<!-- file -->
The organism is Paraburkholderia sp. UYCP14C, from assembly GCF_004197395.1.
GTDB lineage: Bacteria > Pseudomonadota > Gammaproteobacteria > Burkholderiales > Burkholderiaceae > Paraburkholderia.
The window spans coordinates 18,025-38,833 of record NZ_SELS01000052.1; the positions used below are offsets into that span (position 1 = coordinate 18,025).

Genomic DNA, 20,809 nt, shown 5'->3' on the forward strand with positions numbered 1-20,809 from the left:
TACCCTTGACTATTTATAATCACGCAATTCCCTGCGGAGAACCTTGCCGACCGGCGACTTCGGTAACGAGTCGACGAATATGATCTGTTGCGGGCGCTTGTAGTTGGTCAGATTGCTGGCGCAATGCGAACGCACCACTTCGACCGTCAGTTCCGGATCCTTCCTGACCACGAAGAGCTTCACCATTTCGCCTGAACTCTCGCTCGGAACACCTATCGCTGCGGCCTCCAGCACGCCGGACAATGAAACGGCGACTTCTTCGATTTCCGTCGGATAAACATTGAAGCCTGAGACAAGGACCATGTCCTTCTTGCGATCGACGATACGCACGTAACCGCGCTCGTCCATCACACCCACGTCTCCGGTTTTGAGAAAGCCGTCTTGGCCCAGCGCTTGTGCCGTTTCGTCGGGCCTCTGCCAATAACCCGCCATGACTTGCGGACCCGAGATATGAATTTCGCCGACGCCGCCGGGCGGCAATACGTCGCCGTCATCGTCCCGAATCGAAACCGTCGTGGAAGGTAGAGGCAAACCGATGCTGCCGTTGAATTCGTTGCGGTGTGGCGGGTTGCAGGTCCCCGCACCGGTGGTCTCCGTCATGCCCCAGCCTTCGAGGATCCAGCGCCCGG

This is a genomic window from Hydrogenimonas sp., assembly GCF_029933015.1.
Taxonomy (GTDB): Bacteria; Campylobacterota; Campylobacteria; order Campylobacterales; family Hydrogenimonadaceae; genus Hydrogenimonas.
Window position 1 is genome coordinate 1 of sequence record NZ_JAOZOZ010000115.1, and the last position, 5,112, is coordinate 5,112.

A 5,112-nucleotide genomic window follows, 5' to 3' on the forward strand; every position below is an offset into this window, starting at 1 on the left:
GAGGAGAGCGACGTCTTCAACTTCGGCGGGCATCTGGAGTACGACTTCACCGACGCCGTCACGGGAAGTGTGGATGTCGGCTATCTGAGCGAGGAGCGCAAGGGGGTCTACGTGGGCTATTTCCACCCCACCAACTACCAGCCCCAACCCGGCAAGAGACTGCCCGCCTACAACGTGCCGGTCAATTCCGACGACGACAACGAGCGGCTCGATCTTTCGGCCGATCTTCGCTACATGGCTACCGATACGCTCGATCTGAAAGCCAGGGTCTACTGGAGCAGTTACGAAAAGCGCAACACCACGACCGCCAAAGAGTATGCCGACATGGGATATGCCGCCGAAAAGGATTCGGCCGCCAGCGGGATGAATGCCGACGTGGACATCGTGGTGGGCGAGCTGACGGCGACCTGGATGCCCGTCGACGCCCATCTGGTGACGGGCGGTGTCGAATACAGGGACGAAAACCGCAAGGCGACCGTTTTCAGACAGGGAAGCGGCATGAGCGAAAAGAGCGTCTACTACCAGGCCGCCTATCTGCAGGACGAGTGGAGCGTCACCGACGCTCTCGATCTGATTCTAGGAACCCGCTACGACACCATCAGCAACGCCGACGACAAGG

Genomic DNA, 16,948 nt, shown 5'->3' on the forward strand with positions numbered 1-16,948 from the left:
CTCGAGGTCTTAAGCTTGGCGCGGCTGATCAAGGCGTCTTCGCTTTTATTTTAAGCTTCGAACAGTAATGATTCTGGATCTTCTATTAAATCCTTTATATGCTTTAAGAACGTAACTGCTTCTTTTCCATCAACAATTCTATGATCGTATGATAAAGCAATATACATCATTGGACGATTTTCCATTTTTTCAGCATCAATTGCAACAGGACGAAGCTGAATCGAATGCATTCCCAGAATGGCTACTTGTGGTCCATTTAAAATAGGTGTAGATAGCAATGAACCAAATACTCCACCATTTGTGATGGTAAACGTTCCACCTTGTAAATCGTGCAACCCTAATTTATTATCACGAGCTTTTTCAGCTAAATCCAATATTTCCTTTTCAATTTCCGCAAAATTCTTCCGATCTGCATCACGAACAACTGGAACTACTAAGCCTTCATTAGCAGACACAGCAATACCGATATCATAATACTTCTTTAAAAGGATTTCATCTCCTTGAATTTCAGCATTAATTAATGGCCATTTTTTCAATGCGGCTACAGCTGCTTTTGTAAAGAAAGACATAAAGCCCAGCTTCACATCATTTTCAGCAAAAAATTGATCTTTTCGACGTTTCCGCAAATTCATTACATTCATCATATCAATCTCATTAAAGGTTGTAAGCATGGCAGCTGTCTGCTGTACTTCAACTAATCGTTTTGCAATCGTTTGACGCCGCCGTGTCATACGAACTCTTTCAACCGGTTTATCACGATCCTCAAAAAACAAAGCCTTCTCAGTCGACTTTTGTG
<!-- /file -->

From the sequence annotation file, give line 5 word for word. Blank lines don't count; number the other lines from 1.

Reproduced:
TACCCTTGACTATTTATAATCACGCAATTCCCTGCGGAGAACCTTGCCGACCGGCGACTTCGGTAACGAGTCGACGAATATGATCTGTTGCGGGCGCTTGTAGTTGGTCAGATTGCTGGCGCAATGCGAACGCACCACTTCGACCGTCAGTTCCGGATCCTTCCTGACCACGAAGAGCTTCACCATTTCGCCTGAACTCTCGCTCGGAACACCTATCGCTGCGGCCTCCAGCACGCCGGACAATGAAACGGCGACTTCTTCGATTTCCGTCGGATAAACATTGAAGCCTGAGACAAGGACCATGTCCTTCTTGCGATCGACGATACGCACGTAACCGCGCTCGTCCATCACACCCACGTCTCCGGTTTTGAGAAAGCCGTCTTGGCCCAGCGCTTGTGCCGTTTCGTCGGGCCTCTGCCAATAACCCGCCATGACTTGCGGACCCGAGATATGAATTTCGCCGACGCCGCCGGGCGGCAATACGTCGCCGTCATCGTCCCGAATCGAAACCGTCGTGGAAGGTAGAGGCAAACCGATGCTGCCGTTGAATTCGTTGCGGTGTGGCGGGTTGCAGGTCCCCGCACCGGTGGTCTCCGTCATGCCCCAGCCTTCGAGGATCCAGCGCCCGG